Hahaha mosburger no less! I hope you had rice… 😉 I just recently had a barium test and i didn’t get to choose a flavour, so count yourself lucky! Are there white things floating across your screen or is it just my eyes?

  2. nagaijin says:

    No, it’s supposed to be snow, courtesy of WordPress. I think they did it last year too, in the true spirit of Christmas or something

  3. jyankee says:

    Hey I get to do the annual check up too… we don’t get to choose any flavors..but then I am a wimp and choose to cut the barium test out all together…! Uhmmm yeah…I got snow across my blog too…seeing as there isn’t any here where I am either!

  4. Kelly says:

    Haha ok then. I haven’t seen it on any other wordpress blogs, just yours. So how long does it take to get the results? Do they usually post them out to you?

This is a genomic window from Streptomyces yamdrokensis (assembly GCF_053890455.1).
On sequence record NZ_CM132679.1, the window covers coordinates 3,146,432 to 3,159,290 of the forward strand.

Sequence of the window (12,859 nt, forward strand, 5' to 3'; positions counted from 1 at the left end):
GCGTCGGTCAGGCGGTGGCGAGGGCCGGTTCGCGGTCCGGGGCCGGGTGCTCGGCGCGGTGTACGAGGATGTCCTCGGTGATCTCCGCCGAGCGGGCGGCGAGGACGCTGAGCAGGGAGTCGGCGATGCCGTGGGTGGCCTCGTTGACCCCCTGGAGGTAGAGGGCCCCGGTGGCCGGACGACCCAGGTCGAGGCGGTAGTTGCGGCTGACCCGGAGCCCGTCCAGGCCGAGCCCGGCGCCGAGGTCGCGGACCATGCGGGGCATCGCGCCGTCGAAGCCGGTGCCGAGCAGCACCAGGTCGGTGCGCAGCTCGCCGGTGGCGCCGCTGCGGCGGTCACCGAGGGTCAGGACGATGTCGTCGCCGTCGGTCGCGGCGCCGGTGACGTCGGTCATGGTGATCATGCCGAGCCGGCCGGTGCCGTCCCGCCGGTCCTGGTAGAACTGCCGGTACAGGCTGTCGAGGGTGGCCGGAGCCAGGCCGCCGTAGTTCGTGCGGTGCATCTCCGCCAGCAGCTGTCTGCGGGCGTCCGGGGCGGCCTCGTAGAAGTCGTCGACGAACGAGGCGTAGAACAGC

5. nagaijin says:

    They usually send the results out in January, then I corral some poor Japanese friend into translating it all for me.

  6. John o says:

    The final paragraph cracked me up.

  7. Pingback: Annual Health Check, 2009 « Nagaijin

  8. charlie says:

    I had to skip the check up because of a conflicting schedule. When I called Personnel to re-schedule I had an Australian lady tell me it’s mandatory but not mandatory so I might as well skip it because a lot of people do. When I asked for a response that made sense, I got more “umms and ahhhs” then gave up.

    The check up has always given me “angry laughs” as I’ve dealt with a doctor sipping what looked like whiskey from a CC Lemon bottle and nurses take 5 minutes trying to find a vein then marvel in amazement and give me the eye test twice because I did too well the first time (obviously, I must of cheated). I miss the place.

  9. Pingback: Annual Health Check, 2009 | Nagaijin